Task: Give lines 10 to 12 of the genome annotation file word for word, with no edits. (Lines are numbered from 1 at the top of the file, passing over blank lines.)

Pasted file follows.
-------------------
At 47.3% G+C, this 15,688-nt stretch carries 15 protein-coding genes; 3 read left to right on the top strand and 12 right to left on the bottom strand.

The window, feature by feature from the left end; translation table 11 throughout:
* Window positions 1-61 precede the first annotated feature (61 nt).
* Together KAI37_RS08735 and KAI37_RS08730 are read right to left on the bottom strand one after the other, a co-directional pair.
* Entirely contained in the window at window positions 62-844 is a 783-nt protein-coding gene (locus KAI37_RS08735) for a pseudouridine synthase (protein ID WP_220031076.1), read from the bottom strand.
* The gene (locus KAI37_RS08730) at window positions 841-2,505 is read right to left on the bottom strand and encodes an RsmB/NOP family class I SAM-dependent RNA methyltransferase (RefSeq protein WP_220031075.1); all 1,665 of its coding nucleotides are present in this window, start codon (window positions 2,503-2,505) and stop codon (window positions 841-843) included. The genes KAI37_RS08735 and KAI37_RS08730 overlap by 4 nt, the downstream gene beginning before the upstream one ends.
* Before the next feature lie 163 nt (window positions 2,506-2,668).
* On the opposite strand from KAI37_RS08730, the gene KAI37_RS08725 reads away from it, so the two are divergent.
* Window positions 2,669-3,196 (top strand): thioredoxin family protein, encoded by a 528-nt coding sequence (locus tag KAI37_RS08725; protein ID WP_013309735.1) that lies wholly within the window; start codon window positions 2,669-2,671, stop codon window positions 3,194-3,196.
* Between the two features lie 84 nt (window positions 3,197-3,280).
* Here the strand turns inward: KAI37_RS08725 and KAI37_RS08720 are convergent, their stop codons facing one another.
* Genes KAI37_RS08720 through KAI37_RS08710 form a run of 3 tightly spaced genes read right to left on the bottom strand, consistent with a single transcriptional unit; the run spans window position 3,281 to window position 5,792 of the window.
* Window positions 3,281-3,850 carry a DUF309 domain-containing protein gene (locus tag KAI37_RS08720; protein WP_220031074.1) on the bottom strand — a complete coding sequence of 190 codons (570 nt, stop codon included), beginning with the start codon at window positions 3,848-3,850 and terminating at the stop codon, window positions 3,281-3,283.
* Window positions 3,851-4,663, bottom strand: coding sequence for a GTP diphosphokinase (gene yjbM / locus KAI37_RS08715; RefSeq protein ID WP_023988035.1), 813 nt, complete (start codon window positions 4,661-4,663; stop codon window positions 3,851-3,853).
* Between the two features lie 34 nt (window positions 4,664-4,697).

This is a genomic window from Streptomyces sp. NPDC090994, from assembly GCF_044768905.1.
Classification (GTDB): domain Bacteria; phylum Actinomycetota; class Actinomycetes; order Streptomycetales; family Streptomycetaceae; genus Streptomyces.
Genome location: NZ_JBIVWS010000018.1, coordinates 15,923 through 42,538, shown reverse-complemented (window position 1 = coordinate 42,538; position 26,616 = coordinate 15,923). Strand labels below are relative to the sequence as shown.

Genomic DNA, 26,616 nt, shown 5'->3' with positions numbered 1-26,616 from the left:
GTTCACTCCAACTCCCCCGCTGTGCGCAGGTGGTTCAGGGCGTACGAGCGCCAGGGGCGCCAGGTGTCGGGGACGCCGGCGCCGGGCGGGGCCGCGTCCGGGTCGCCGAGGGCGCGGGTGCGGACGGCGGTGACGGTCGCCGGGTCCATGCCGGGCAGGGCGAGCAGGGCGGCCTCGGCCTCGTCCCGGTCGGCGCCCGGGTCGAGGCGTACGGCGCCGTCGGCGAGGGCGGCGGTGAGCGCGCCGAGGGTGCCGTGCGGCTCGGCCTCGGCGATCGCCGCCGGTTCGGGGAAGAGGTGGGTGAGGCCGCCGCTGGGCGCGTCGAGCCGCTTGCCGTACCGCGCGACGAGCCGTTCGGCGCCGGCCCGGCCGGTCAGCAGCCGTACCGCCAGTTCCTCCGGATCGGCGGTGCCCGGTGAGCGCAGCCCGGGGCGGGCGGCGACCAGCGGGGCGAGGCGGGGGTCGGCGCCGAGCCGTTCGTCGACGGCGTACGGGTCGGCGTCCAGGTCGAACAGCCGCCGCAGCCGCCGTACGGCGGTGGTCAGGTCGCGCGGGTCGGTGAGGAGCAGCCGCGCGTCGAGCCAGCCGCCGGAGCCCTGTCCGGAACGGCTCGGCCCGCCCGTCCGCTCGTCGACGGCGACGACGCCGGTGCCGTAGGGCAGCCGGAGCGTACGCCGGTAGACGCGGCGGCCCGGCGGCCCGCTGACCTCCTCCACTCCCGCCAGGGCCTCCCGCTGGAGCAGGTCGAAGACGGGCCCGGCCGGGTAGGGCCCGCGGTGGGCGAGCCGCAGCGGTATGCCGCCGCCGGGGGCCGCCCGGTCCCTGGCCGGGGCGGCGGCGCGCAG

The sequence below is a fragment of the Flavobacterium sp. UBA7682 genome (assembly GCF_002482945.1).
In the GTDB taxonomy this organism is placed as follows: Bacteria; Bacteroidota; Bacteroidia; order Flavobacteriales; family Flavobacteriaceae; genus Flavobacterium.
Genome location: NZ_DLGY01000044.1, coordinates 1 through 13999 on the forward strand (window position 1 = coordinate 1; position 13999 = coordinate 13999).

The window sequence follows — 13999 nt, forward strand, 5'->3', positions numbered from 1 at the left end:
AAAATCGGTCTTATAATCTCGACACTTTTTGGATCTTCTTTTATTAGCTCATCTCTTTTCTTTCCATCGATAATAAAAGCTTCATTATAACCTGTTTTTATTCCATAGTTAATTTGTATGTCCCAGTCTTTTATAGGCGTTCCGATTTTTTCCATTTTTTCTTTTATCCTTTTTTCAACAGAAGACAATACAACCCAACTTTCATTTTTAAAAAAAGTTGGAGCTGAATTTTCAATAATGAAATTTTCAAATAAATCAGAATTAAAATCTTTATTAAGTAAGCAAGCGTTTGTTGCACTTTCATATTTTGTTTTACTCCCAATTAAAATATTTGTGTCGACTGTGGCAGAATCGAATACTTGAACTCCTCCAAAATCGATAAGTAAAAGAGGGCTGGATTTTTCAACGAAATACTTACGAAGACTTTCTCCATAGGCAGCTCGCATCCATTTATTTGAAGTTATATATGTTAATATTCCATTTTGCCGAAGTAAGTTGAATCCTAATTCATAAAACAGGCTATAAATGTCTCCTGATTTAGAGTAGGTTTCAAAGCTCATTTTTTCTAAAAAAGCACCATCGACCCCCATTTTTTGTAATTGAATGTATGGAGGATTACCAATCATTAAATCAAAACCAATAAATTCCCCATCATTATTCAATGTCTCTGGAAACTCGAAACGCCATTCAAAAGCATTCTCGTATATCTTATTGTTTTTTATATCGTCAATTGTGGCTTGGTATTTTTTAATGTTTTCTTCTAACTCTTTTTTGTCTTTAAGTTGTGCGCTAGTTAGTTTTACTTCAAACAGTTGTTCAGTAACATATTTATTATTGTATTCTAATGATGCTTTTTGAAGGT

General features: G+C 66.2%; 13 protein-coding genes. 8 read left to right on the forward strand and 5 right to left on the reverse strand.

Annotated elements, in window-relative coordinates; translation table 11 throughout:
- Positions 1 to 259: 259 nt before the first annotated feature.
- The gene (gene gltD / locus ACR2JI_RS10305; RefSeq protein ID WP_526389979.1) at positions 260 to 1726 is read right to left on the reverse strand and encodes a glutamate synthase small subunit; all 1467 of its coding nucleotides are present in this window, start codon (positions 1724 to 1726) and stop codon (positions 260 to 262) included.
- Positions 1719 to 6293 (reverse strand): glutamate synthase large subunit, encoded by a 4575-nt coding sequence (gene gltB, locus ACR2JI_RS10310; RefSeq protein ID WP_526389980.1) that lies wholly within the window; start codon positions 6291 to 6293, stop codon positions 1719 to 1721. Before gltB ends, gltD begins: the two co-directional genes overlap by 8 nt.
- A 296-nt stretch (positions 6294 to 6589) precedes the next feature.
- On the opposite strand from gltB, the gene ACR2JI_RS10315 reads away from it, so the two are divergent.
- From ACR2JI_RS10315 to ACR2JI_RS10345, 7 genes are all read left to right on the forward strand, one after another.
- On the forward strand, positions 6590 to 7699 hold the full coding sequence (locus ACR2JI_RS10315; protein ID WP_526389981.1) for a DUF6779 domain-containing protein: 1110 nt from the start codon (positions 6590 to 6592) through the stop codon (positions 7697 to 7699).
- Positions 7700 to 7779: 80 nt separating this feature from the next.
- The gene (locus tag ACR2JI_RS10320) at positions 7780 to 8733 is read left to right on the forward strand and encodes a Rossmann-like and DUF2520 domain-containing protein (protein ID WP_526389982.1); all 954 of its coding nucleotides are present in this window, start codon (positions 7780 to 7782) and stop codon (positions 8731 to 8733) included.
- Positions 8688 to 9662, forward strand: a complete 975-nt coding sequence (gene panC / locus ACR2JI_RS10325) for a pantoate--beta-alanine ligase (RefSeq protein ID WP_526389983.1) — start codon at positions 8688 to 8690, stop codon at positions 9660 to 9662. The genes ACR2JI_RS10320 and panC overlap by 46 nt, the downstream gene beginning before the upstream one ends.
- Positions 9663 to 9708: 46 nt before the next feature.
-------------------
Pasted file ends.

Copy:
* Between the two features lie 84 nt (window positions 3,197-3,280).
* Here the strand turns inward: KAI37_RS08725 and KAI37_RS08720 are convergent, their stop codons facing one another.
* Genes KAI37_RS08720 through KAI37_RS08710 form a run of 3 tightly spaced genes read right to left on the bottom strand, consistent with a single transcriptional unit; the run spans window position 3,281 to window position 5,792 of the window.